Ogunquit trying again to pass pesticide ban

Posted July 16, 2014, at 5:42 p.m.
Last modified July 17, 2014, at 4:31 a.m.

OGUNQUIT, Maine — The Conservation Commission held a special meeting July 10, with Town Clerk Chris Murphy in attendance, to decide which direction to go with the recently passed pesticide ordinance voided by the Maine Board of Pesticide Control as a result of administrative errors.

The ordinance was passed 206-172 by voters at the June 10 town meeting, but, according to Maine Board of Pesticide Control Board director Henry Jennings, the ordinance is null and void because the town missed several deadlines, including giving the board 90 days to review the ordinance and a seven-day notice to the agency that the ordinance would go before voters.

The ordinance looks to eliminate the use of common outdoor pesticides and poisons through education and voluntary action, as it has “no teeth,” according to Conservation Commission Chairman Michael Horn.

An additional problem with the ordinance is it does not exempt commercial agriculture or some household chemicals that could open the town up to legal action.

“Some farms just can’t operate without the use of pesticides of some sort,” said Horn.

In the weeks since the ordinance was voided, Horn, Town Manager Tom Fortier and Jennings have met to discuss ways to move forward.

On June 10, Horn and the Conservation Commission decided to “tighten up” the ordinance by amending the language to include the exemptions suggested by the state, give the control board proper notice and place the amended version on the ballot in November, provided it passed the Select Board’s muster.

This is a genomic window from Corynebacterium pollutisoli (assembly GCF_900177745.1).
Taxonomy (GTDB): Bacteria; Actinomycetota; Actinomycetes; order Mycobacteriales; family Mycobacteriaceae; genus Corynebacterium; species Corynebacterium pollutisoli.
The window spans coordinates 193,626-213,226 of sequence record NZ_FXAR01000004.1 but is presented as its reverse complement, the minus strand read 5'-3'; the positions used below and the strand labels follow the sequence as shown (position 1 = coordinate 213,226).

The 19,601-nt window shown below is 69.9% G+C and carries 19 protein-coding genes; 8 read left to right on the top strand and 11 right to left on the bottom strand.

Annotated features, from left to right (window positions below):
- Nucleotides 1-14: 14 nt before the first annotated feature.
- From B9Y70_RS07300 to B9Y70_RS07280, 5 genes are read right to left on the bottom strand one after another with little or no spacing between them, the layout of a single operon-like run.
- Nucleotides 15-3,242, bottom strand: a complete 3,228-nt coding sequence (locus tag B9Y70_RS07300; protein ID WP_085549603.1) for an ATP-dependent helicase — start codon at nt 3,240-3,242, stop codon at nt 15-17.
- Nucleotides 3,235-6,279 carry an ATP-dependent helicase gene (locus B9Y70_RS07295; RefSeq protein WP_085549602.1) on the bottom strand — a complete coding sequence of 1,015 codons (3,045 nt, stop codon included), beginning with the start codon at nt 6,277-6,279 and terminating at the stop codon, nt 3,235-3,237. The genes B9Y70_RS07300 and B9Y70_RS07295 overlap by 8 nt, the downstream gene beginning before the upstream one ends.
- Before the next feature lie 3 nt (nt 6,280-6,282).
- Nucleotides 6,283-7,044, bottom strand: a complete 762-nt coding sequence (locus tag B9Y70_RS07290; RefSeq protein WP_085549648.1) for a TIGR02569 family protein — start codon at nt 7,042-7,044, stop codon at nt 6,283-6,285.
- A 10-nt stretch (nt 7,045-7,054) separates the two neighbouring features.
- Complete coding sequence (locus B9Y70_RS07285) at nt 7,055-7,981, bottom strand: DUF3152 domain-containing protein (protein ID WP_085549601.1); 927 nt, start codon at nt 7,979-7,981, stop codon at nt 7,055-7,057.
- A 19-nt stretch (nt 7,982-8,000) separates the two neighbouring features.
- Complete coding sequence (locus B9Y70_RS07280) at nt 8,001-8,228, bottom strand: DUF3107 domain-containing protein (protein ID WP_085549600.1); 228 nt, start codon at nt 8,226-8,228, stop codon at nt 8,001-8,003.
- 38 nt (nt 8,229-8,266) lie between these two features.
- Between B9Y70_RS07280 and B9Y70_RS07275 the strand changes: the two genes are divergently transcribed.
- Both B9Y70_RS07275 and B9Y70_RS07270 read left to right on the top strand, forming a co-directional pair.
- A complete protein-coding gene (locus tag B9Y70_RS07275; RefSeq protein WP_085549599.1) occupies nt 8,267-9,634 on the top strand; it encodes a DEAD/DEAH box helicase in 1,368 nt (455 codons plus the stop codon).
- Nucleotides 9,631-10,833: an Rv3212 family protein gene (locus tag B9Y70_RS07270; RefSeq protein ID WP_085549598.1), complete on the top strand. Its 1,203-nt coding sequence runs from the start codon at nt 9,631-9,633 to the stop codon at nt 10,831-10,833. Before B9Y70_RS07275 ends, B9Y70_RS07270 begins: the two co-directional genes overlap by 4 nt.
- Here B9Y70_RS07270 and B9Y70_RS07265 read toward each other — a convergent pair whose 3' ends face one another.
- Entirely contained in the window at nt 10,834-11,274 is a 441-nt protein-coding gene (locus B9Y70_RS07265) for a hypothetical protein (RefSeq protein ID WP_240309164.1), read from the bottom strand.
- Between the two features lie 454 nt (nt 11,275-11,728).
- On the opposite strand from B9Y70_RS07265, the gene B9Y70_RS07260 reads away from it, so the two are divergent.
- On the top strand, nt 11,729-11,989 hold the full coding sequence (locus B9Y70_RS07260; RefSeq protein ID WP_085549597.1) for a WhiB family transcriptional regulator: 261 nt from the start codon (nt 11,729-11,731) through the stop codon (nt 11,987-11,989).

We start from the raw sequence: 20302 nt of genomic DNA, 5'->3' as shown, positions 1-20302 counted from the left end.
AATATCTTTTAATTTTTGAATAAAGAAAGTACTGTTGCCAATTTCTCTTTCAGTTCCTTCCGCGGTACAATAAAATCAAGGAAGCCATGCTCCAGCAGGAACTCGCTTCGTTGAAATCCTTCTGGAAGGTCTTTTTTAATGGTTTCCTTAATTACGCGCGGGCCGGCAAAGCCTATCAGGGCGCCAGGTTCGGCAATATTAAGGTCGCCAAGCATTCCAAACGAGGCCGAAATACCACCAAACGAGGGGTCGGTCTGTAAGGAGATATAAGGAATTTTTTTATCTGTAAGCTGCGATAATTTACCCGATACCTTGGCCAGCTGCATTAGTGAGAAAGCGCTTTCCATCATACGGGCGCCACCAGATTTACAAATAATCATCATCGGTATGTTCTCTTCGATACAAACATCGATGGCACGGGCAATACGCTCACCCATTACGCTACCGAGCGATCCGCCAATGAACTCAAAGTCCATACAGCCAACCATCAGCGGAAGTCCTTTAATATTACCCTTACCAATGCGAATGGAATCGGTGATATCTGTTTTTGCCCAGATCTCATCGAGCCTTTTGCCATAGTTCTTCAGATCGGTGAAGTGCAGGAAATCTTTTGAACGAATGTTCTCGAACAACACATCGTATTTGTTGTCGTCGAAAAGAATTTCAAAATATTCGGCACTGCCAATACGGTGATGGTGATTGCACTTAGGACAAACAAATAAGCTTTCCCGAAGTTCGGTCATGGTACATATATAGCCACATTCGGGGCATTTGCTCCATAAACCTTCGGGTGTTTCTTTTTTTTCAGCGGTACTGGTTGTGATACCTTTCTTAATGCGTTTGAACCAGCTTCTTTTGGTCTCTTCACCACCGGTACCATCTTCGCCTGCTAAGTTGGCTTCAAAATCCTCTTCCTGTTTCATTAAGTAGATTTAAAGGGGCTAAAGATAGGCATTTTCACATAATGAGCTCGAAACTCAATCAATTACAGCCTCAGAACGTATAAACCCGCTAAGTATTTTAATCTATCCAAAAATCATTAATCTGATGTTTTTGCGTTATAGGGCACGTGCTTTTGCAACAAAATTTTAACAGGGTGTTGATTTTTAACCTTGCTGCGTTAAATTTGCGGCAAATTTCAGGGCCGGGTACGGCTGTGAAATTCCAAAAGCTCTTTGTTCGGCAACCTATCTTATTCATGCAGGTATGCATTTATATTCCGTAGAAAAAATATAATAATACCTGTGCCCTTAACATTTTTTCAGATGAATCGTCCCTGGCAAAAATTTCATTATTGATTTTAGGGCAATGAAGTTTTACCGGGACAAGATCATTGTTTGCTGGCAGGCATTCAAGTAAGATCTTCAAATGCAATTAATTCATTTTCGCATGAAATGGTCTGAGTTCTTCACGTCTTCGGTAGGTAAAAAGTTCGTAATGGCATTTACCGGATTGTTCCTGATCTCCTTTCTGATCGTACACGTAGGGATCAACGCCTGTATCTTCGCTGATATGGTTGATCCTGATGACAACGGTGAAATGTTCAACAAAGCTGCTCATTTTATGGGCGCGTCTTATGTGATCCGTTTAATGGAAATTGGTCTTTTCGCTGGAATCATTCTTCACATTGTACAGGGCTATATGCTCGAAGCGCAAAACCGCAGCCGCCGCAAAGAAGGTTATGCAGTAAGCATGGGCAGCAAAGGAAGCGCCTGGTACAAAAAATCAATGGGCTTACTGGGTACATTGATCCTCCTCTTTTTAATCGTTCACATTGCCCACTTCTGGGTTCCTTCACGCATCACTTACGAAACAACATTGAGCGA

“Re-adopting the ordinance with exemptions will make it lawful,” said Murphy. “Take what you did in June and redo with exemptions and get to state within the 90-day period.”

Conservation Commission member Douglas Mayer added, “it would be wise of us to add these. We should come in line with the state exemptions.”

The exemptions include such things as swimming pool supplies, outdoor paints and stains, some pet insect repellents and “commercial agriculture as defined by the state statutes.”

The first hurdle the amended ordinance needs to clear is the Select Board. The commission hopes to present the amended ordinance at the board’s July 15 meeting.

If the board clears the new version for the ballot, the town once again will have its say at the Nov. 4 election.

“Is this going to be a problem getting by the board?” asked commission member Bill Baker.

“A great plurality wanted this,” said Horn of the June vote. “This was a big step.”

 

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